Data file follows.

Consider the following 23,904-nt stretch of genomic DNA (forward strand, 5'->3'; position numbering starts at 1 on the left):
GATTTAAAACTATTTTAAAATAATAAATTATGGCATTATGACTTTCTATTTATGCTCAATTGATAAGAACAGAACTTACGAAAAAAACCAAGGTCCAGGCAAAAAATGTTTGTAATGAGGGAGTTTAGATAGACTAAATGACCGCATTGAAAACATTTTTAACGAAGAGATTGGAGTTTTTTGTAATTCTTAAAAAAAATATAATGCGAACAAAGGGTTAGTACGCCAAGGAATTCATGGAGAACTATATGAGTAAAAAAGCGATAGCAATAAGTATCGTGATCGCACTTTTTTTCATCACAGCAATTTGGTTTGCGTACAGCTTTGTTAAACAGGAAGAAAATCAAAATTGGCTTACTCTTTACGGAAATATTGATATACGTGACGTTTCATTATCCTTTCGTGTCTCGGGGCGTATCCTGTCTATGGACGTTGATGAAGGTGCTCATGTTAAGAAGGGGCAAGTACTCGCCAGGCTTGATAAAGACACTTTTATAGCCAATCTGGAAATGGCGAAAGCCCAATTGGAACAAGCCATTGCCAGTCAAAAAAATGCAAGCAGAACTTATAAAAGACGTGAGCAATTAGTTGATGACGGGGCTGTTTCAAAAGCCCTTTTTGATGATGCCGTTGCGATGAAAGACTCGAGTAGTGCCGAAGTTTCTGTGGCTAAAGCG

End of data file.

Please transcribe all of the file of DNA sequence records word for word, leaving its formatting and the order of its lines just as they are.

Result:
Consider the following 23,904-nt stretch of genomic DNA (forward strand, 5'->3'; position numbering starts at 1 on the left):
GATTTAAAACTATTTTAAAATAATAAATTATGGCATTATGACTTTCTATTTATGCTCAATTGATAAGAACAGAACTTACGAAAAAAACCAAGGTCCAGGCAAAAAATGTTTGTAATGAGGGAGTTTAGATAGACTAAATGACCGCATTGAAAACATTTTTAACGAAGAGATTGGAGTTTTTTGTAATTCTTAAAAAAAATATAATGCGAACAAAGGGTTAGTACGCCAAGGAATTCATGGAGAACTATATGAGTAAAAAAGCGATAGCAATAAGTATCGTGATCGCACTTTTTTTCATCACAGCAATTTGGTTTGCGTACAGCTTTGTTAAACAGGAAGAAAATCAAAATTGGCTTACTCTTTACGGAAATATTGATATACGTGACGTTTCATTATCCTTTCGTGTCTCGGGGCGTATCCTGTCTATGGACGTTGATGAAGGTGCTCATGTTAAGAAGGGGCAAGTACTCGCCAGGCTTGATAAAGACACTTTTATAGCCAATCTGGAAATGGCGAAAGCCCAATTGGAACAAGCCATTGCCAGTCAAAAAAATGCAAGCAGAACTTATAAAAGACGTGAGCAATTAGTTGATGACGGGGCTGTTTCAAAAGCCCTTTTTGATGATGCCGTTGCGATGAAAGACTCGAGTAGTGCCGAAGTTTCTGTGGCTAAAGCG